Wednesday, December 7, 2011

Is Writing A Full Time Job?

 As I have started a new job this week in the I.T. field (FINALLY!), in which I had earned a B.S. last December, I am finding that it requires quite a bit of my attention! As anyone who has started a new job, the requirements, training and familiarization that comes with that is quite a job in itself. Tasked with aiding those who are both technologically challenged and those who are aces in the department, familiarizing myself with the company and its policies, and for the next week, traveling out of state, I find it can be a bit overwhelming.

Don’t misunderstand my point, I am grateful to be working at all in this economic environment and am thankful for that. There are so many of us out of work in the U.S. that I am grateful to not only be working, but doing something that I like! That being said, most everyone has demanding jobs, social lives and families, etc, that pull you away from your writing. How do you deal with it?

I assume that with time, my job will hopefully become less intense and the answers I need to access will become clearer. Most of us have families, children and relatives that require quality time and raising children is a lot of work, I know. But with family, work, cooking, cleaning, running errands and whatever other activities we have, when do you find time to write?

I ask you this: Is writing a full time job?

Share with my peers and I how you make time to write.

See you in Wothlondia! Cheers!

Please visit MY HOME PAGE to enjoy an extended reading experience, see direct links to purchase Covenant of the Faceless Knights and to see what else Ashenclaw Studios, LLC has in store in the future!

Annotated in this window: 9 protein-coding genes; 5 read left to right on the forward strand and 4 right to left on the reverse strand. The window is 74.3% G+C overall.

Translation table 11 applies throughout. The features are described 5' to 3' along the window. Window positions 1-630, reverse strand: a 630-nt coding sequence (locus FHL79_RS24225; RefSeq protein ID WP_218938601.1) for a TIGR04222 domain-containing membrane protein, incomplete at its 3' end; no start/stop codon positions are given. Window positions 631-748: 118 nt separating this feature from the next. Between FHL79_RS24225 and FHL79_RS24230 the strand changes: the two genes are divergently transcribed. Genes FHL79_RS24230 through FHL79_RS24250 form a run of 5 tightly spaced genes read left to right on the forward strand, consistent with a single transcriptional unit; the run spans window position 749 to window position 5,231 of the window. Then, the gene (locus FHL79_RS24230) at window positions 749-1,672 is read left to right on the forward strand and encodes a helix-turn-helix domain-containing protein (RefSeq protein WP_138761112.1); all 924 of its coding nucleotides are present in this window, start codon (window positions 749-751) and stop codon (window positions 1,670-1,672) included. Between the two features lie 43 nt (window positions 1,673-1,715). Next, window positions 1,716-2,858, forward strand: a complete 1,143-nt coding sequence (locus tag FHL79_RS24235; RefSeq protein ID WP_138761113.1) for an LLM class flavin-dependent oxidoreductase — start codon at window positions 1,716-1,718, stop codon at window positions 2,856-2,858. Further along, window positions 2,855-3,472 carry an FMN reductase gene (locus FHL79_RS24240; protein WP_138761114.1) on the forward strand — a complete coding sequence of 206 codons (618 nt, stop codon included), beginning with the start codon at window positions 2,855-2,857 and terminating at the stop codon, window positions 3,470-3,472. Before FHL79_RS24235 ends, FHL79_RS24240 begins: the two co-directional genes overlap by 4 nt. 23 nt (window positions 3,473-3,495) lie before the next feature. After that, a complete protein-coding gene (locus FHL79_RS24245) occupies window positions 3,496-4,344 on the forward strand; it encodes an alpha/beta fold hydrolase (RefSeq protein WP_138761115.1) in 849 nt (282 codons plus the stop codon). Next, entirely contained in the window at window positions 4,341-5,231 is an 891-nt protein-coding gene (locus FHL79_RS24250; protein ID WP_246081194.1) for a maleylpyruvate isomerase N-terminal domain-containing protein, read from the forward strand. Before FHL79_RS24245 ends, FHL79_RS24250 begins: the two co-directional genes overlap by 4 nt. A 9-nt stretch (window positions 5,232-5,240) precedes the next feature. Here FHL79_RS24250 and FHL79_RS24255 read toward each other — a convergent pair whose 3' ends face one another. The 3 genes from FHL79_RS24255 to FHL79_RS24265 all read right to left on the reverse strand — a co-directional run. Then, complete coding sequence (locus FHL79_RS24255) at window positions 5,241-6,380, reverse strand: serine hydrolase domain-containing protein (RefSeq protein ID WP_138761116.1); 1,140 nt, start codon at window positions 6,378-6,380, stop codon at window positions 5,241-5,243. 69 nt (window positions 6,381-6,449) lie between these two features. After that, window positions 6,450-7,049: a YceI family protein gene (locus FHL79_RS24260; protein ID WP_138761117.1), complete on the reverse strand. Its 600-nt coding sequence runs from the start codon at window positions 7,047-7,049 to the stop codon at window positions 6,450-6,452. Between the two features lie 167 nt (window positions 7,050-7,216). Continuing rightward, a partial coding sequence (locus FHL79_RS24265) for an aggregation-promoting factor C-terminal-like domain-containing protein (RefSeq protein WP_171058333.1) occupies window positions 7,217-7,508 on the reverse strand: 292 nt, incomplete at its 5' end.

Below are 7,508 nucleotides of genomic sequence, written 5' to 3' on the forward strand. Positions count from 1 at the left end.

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  1. Congrats on the new gig, that's great news.

    It'll be hard for a while, but you'll get the balance back; the key is finding a time in the new routine where you can consistently sit to down and focus. My strategies are to write an hour each morning, and then get in some extra on evenings after the kids go to bed and I'm not too beat.

  2. It's all about 'making' the time to write rather than 'finding' it. The latter never happens. I fit my writing and editing work around the farm chores. It works well being outdoors and busy round the livestock for a couple of hours, then coming in for a sit-down and some mental activity. OK, I fall asleep sometimes when we've had some heavy jobs to do! I also write in the evenings after our youngest has gone to bed.
    Full-time writing would be great but they do say variety is the spice of life, so maybe it's more enjoyable, if more exhausting, to be a hobby writer.

  3. Beedo, Thanks for the well-wishes! I appreciate you stopping by my humble blog here and Unfortunately my focus fluctuates. Mostly mornings are best, but I have the most time in the evenings. I also find that weekends are best as I am off...for now.

  4. Steph, thanks for stopping by and sharing your thoughts with us! I agree that making time is the key, as Beedo mentioned above, too. I am trying to take it very seriously, though the job is soaking in most of my time right now. My brain power is focused on learning as much as possible there. I am hoping that the weekends will be much easier for me to get some more writing done. I am in front of a computer now 24/7 it seems...yikes.

  5. Nice blog, Gary!

    Honestly, I find I write better when I have to work around a day job. The six month I was unemployed after being laid off were full ofd noodling and second-guessing what I wrote. Once I started working again, my focus sharpened and I think I wrote a lot better.

  6. Thank you, Erin and thank you for gracing my humble blog with your presence! (BTW, I recently followed you on twitter)

    I can understand your point of view surely. If your brain is stagnant, it becomes dull. I found that I was fresh as the fallen snow during my layoff and received my B.S and published my first novel as well as created the world in which everything happens! That being said, I do see a difference in the motivation. I have been writing a bit less lately with the stress of a new job and career, but I am enjoying it. Once I find my groove, I am sure it will return to normal. (300-2000 words a day, depending upon schedule, etc.)

    Once again I thank you for stopping by and wish you much luck with your recent release of Brimstone Angels as well! It is on my long list of things I must read! Feel free to stop by and share comments anytime.